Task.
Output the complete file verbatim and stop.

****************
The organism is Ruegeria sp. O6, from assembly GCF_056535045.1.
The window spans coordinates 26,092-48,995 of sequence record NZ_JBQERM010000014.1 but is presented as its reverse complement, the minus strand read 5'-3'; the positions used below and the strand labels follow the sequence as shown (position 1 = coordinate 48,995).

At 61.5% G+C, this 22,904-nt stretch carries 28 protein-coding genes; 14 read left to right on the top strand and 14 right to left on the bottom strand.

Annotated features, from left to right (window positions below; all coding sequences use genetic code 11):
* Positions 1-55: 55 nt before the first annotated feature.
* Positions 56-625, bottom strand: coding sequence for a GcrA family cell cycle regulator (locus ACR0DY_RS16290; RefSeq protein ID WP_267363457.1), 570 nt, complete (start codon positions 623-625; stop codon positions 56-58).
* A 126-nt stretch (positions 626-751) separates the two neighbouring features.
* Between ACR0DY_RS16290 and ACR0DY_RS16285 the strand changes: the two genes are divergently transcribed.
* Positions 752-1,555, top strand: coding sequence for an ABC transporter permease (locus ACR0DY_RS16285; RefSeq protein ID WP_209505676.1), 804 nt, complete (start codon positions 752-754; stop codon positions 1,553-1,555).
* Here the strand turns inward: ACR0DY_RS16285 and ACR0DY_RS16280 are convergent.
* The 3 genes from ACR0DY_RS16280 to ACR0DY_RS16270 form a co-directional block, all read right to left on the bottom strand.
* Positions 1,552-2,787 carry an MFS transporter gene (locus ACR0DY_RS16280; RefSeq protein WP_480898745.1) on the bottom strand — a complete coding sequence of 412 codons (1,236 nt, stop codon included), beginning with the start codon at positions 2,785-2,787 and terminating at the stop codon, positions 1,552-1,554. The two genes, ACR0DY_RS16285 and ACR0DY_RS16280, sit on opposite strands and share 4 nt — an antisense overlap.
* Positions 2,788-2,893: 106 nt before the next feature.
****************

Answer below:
The organism is Ruegeria sp. O6, from assembly GCF_056535045.1.
The window spans coordinates 26,092-48,995 of sequence record NZ_JBQERM010000014.1 but is presented as its reverse complement, the minus strand read 5'-3'; the positions used below and the strand labels follow the sequence as shown (position 1 = coordinate 48,995).

At 61.5% G+C, this 22,904-nt stretch carries 28 protein-coding genes; 14 read left to right on the top strand and 14 right to left on the bottom strand.

Annotated features, from left to right (window positions below; all coding sequences use genetic code 11):
* Positions 1-55: 55 nt before the first annotated feature.
* Positions 56-625, bottom strand: coding sequence for a GcrA family cell cycle regulator (locus ACR0DY_RS16290; RefSeq protein ID WP_267363457.1), 570 nt, complete (start codon positions 623-625; stop codon positions 56-58).
* A 126-nt stretch (positions 626-751) separates the two neighbouring features.
* Between ACR0DY_RS16290 and ACR0DY_RS16285 the strand changes: the two genes are divergently transcribed.
* Positions 752-1,555, top strand: coding sequence for an ABC transporter permease (locus ACR0DY_RS16285; RefSeq protein ID WP_209505676.1), 804 nt, complete (start codon positions 752-754; stop codon positions 1,553-1,555).
* Here the strand turns inward: ACR0DY_RS16285 and ACR0DY_RS16280 are convergent.
* The 3 genes from ACR0DY_RS16280 to ACR0DY_RS16270 form a co-directional block, all read right to left on the bottom strand.
* Positions 1,552-2,787 carry an MFS transporter gene (locus ACR0DY_RS16280; RefSeq protein WP_480898745.1) on the bottom strand — a complete coding sequence of 412 codons (1,236 nt, stop codon included), beginning with the start codon at positions 2,785-2,787 and terminating at the stop codon, positions 1,552-1,554. The two genes, ACR0DY_RS16285 and ACR0DY_RS16280, sit on opposite strands and share 4 nt — an antisense overlap.
* Positions 2,788-2,893: 106 nt before the next feature.